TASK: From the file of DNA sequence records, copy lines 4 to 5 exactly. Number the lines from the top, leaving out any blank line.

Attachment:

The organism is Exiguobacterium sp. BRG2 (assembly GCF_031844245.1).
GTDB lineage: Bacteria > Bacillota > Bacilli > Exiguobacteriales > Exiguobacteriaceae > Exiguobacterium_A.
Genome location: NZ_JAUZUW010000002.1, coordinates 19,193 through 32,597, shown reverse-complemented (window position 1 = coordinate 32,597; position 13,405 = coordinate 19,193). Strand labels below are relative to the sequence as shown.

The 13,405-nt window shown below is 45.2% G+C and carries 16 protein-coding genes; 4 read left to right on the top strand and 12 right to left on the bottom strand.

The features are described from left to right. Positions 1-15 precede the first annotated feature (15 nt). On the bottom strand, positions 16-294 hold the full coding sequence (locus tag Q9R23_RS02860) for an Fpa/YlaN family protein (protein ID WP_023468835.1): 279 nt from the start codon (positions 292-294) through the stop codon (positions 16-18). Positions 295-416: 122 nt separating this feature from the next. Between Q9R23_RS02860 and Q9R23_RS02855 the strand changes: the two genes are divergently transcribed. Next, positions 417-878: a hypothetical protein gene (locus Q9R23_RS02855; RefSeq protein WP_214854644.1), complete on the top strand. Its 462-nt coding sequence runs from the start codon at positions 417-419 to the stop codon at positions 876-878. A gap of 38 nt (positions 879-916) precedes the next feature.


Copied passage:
The 13,405-nt window shown below is 45.2% G+C and carries 16 protein-coding genes; 4 read left to right on the top strand and 12 right to left on the bottom strand.

The features are described from left to right. Positions 1-15 precede the first annotated feature (15 nt). On the bottom strand, positions 16-294 hold the full coding sequence (locus tag Q9R23_RS02860) for an Fpa/YlaN family protein (protein ID WP_023468835.1): 279 nt from the start codon (positions 292-294) through the stop codon (positions 16-18). Positions 295-416: 122 nt separating this feature from the next. Between Q9R23_RS02860 and Q9R23_RS02855 the strand changes: the two genes are divergently transcribed. Next, positions 417-878: a hypothetical protein gene (locus Q9R23_RS02855; RefSeq protein WP_214854644.1), complete on the top strand. Its 462-nt coding sequence runs from the start codon at positions 417-419 to the stop codon at positions 876-878. A gap of 38 nt (positions 879-916) precedes the next feature.